B.C. sheriff services staffing level at critical low | National Union of Public and General Employees

B.C. sheriff services staffing level at critical low

Correctional officers will be called upon to help deal with demands for increased security at provincial courts in the coming months.

Vancouver (19 Jan. 2011) - The British Columbia Government and Service Employees' Union (BCGEU/NUPGE) says there are too few sheriffs in the province to handle demands arising from upcoming high security trials.

After learning that requirements for court security will increase in the coming months, the union has informed the province "in the strongest possible way" that more sheriffs must be hired immediately to deal with the situation.

"Staffing shortages in sheriff services have been ongoing and the employer should have managed their requirements in anticipation of the current staff shortage crisis," BCGEU says.

"The union also advised the employer we were not interested in negotiating a memorandum that would simply 'bail them out' for their mismanagement of staffing shortfalls in sheriff services."

BCGEU was advised on Jan. 15 that several procedures will be implemented to deal with the new demands for increased court security. They include:

  • Offering overtime to deputy sheriffs working in the same geographical location as the court house in which the trial is taking place.
  • Offering overtime to additional sheriffs who live close enough to the trial to return home at night.
  • Offering shifts and overtime to correctional officers living in the area of the relevant court house.
  • Offering shifts and overtime to other correctional officers close enough to return home at night.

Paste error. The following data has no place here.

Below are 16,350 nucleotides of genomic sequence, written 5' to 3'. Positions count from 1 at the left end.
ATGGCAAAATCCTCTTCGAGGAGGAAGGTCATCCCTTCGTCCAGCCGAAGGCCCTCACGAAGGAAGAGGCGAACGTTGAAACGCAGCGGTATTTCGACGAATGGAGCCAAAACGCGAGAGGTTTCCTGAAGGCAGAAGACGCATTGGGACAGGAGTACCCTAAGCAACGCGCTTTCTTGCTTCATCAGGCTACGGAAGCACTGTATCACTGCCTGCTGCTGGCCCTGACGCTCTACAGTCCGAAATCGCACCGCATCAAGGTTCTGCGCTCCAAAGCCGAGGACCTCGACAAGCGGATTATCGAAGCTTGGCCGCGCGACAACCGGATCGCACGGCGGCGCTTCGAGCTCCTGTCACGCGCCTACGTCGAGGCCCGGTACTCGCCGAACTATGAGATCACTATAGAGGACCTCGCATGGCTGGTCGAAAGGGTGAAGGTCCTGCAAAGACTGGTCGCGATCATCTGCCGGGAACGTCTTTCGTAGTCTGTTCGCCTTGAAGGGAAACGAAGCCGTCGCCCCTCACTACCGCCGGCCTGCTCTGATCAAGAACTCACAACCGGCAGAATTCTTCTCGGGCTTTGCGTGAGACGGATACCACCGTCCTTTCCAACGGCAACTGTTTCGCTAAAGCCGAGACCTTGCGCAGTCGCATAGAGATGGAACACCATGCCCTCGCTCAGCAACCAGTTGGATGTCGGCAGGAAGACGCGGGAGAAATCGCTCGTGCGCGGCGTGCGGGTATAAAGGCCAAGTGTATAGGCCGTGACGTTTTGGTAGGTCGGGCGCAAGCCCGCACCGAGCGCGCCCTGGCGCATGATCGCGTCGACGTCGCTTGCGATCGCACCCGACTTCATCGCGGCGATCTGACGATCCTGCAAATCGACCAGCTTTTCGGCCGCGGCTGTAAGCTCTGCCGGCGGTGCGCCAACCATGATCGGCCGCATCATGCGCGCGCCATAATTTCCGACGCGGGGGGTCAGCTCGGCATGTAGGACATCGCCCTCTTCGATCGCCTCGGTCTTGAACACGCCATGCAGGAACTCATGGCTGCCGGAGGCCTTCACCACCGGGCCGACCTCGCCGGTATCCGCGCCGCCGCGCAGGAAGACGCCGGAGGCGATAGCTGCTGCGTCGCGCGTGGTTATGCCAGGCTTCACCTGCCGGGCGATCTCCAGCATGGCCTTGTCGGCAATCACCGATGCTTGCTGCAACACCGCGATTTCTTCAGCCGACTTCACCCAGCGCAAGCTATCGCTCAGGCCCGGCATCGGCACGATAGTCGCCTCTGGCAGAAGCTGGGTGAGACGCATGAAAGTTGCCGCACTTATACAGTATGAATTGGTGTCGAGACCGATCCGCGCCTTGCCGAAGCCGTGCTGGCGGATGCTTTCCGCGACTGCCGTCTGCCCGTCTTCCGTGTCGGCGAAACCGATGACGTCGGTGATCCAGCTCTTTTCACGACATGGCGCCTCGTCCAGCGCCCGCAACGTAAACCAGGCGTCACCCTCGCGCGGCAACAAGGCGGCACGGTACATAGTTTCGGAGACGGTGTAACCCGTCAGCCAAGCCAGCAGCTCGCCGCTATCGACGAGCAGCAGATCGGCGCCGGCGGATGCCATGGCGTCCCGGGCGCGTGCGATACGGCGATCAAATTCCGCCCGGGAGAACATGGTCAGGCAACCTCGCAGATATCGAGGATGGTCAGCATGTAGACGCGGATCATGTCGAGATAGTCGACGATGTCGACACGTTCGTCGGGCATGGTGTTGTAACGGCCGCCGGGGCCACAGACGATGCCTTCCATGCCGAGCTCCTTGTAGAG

"Correctional Officers will only be assigned work for which they are qualified," BCGEU reports.

"They will not, for example, be assigned work which requires them to be armed (i.e. escorts). These correctional officers will undergo an orientation to deputy sheriff duties and will be appointed as deputy sheriffs for the purpose of this assignment."

BCGEU says correctional officers will be "compensated at their substantive rate of pay" and overtime will be calculated according to master and component collective agreements.

"The union is not happy with the use of correctional officers to solve the staffing shortfall crisis in sheriff services," it adds.

"The Court Services Branch (CSB) has known about the impending staffing crunch for the last two years but did nothing. We have continuously advised the employer that they have a recruitment and retention and morale problem within Sheriff Services and these types of situations only exacerbates the situation and does not solve the fundamental problem of short staffing."

The employer has told the union the situation is unusual and should be considered an anomaly and that everything possible will be done to minimize the use of the alternative measures.

"The union will carefully monitor this issue to ensure full compliance with the master and component agreements and continue to meet with the ministry about the critical staffing shortage in sheriff services," BCGEU says.


The National Union of Public and General Employees (NUPGE) is one of Canada's largest labour organizations with over 340,000 members. Our mission is to improve the lives of working families and to build a stronger Canada by ensuring our common wealth is used for the common good. NUPGE

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